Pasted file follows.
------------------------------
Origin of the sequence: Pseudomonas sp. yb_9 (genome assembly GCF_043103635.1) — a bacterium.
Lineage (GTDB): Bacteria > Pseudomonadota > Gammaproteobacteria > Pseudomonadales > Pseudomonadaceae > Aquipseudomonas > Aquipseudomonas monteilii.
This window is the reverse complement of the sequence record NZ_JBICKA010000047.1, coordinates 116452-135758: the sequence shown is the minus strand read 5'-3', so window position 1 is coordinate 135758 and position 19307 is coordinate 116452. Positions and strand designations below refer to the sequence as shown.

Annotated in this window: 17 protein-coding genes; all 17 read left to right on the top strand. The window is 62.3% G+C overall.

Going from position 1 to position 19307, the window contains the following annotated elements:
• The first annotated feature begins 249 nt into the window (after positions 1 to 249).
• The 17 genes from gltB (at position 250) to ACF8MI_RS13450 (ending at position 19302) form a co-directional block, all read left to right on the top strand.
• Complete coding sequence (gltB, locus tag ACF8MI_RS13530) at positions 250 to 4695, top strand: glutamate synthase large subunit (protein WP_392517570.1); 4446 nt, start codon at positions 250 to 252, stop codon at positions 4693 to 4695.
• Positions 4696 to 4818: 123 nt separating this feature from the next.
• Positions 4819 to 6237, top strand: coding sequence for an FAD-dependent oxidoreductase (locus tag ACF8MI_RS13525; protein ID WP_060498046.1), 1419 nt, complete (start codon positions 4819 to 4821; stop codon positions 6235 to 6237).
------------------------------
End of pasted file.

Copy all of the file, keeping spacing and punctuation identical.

Origin of the sequence: Pseudomonas sp. yb_9 (genome assembly GCF_043103635.1) — a bacterium.
Lineage (GTDB): Bacteria > Pseudomonadota > Gammaproteobacteria > Pseudomonadales > Pseudomonadaceae > Aquipseudomonas > Aquipseudomonas monteilii.
This window is the reverse complement of the sequence record NZ_JBICKA010000047.1, coordinates 116452-135758: the sequence shown is the minus strand read 5'-3', so window position 1 is coordinate 135758 and position 19307 is coordinate 116452. Positions and strand designations below refer to the sequence as shown.

Annotated in this window: 17 protein-coding genes; all 17 read left to right on the top strand. The window is 62.3% G+C overall.

Going from position 1 to position 19307, the window contains the following annotated elements:
• The first annotated feature begins 249 nt into the window (after positions 1 to 249).
• The 17 genes from gltB (at position 250) to ACF8MI_RS13450 (ending at position 19302) form a co-directional block, all read left to right on the top strand.
• Complete coding sequence (gltB, locus tag ACF8MI_RS13530) at positions 250 to 4695, top strand: glutamate synthase large subunit (protein WP_392517570.1); 4446 nt, start codon at positions 250 to 252, stop codon at positions 4693 to 4695.
• Positions 4696 to 4818: 123 nt separating this feature from the next.
• Positions 4819 to 6237, top strand: coding sequence for an FAD-dependent oxidoreductase (locus tag ACF8MI_RS13525; protein ID WP_060498046.1), 1419 nt, complete (start codon positions 4819 to 4821; stop codon positions 6235 to 6237).